Urbit points (network addresses) are identified by 32-bit integers, but they're typically not referred to by their number. Instead, I usually see them represented in a human-pronounceable form where every byte is converted into a three-letter syllable. For example:

  8 bits  galaxy  ~lyt
 16 bits  star    ~diglyt
 32 bits  planet  ~picder-ragsyt
 64 bits  moon    ~diglyt-diglyt-picder-ragsyt
128 bits  comet   ~racmus-mollen-fallyt-linpex--watres-sibbur-modlux-rinmex

I initially assumed that every byte had a single text representation, but have seen that planets names usually don't include the name of their star, so it must be more complicated than that.

How does Urbit's phonetic name encoding system (@p-names) work?


Urbit's phonetic naming system encodes unsigned integers as human-readable strings. These unsigned integers sometimes represent the byte strings they encode to in big-endian (although that representation can't track leading zeros so the byte length must communicated out-of-band if needed). The phonetic naming scheme operates on these big-endian bytes.

The phonetic naming system has two variants. For general use there is @q-encoding, which is suitable for values of any length, and is frequently used to represent binary data in Hoon code or when interacting with the Dojo REPL. For Urbit point names there is @p-encoding, which is based on @q-encoding but modifies certain cases.

@q-Encoding: Pairs of Syllables

Urbit phonetic names are made up of 3-letter syllables, organized in two lists of 256 syllables each. Each syllable consists of a consonant, a vowel, then another consonant. The "prefix" syllable list uses the vowels a, i, and o, and the "suffix" syllable list uses the vowels e, u, and y, with one exception: zod, the first entry in the suffix list. The full syllable lists are included below.

Values fitting in one byte, from 0x00 to 0xFF, are encoded by taking the corresponding syllable from the suffix list. Examples: 0x00 becomes ~zod, 0x01 becomes ~nec.

Values fitting in two bytes, from 0x0100 to 0xFFFF, are encoded by looking up the syllable corresponding to the high byte in the prefix list and concatenating the syllable corresponding to the low byte in the suffix list. Examples: 0x0100 becomes ~marzod, 0x0101 becomes ~marnec.

Larger values are encoded by splitting them into two-byte pairs in big-endian order, encoding each as described above for values fitting in two bytes, and joining the results with - hyphen/minus characters. If the value is an odd number of bytes, the first byte pair is padded with a leading zero. Examples: 0x01_0000 becomes ~doznec-dozzod, 0x0101_0101 becomes ~marnec-marnec.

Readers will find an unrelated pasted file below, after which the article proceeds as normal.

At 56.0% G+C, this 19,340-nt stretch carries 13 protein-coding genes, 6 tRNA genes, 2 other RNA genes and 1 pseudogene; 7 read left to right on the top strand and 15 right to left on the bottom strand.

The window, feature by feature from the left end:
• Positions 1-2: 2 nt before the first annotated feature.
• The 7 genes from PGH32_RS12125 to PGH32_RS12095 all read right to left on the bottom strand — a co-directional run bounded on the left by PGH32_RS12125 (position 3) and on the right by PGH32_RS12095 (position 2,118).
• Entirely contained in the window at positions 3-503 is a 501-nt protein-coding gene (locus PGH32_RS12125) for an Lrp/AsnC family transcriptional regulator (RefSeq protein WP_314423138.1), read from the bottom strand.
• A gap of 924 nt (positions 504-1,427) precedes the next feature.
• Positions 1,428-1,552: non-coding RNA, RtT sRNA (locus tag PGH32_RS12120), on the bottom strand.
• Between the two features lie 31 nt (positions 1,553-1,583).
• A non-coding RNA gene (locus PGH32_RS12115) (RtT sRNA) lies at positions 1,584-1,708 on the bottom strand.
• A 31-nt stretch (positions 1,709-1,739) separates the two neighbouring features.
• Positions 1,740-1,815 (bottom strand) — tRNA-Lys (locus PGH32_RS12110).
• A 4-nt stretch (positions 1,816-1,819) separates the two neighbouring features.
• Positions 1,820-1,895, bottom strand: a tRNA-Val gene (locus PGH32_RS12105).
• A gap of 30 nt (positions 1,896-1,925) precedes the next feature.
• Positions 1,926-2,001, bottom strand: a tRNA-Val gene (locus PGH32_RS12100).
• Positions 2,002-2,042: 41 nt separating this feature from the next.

@p-Encoding: Scrambling Planets

The @p-encoding scheme is the same as @q for most values. However, it is different for values between 17 and 64 bits, which correspond to the IDs of planets and moons.

Planets are intended to correspond to real individuals on the Urbit network. Each planet is spawned from a star, and the 16 lower bits of the planet's ID are those of its parent star's ID. Under the @q-encoding system, this would also mean that the last two syllables of every planet's name would be its star's name. The Urbit developers didn't want each individual's name on the network to include the name of the star that happened to spawn their planet initially: that would artificially associate them with the star forever, even though they could immediately transfer their planet to a different star.

Their solution was to scramble all planet names randomly, to obfuscate the relationship between a planet's name and its parent star's name. This is implemented as a custom (obviously non-secure) cipher over the space of possible planet IDs. Because each star has 216 - 1 planets, the number of planets is not a power of two, so a conventional block cipher won't work directly. Instead, they use the construction described in Ciphers with Arbitrary Finite Domains (Black and Rockway 2002) over a custom Feistel-style block cipher optimized for speed (and compatibility).

This scrambling is applied on planet IDs, and on the lower 32 bits of a moon ID (which correspond to its parent planet's ID). Under @p-encoding, the planet with ID 0x01_0101 becomes ~ralnyt-botdyt, showing no connections to its parent star ~marnec. The star-planet relationship is the only one that is obfuscated. If you look at the names of a planet's moons, they include the name of the planet directly: for example, ~ralnyt-botdyt's moon 0x01_0001_0101 becomes ~doznec-ralnyt-botdyt, and 0x02_0001_0101 becomes ~dozbud-ralnyt-botdyt.


When writing Hoon code, such as at the Dojo REPL, you can use the standard @p and @q functions directly to encode values to the corresponding phonetic names. In Hoon, a @p-encoded value is identified with the prefix ~ and a @q-encoded value is identified with the prefix .~, and either can be decoded back with the @u function. Hoon also uses . the period character as a (mandatory) thousands separator in integer literals.

> `@p`1.529.729.032
> `@q`1.529.729.032
> `@u`~diglyt-diglyt
> `@u`.~diglyt-diglyt

In JavaScript, the official urbit-ob package provides similar functions.

import ob from "urbit-ob";
ob.patp(1529729032);           // ~diglyt-diglyt
ob.patq(1529729032);           // ~fonbyn-mopful
ob.patp2dec("~diglyt-diglyt"); // 1529729032
ob.patq2dec("~diglyt-diglyt"); // 3246440832

Full Syllable Lists

prefixes = ["doz","mar","bin","wan","sam","lit","sig","hid","fid","lis","sog",
suffixes = ["zod","nec","bud","wes","sev","per","sut","let","ful","pen","syt",

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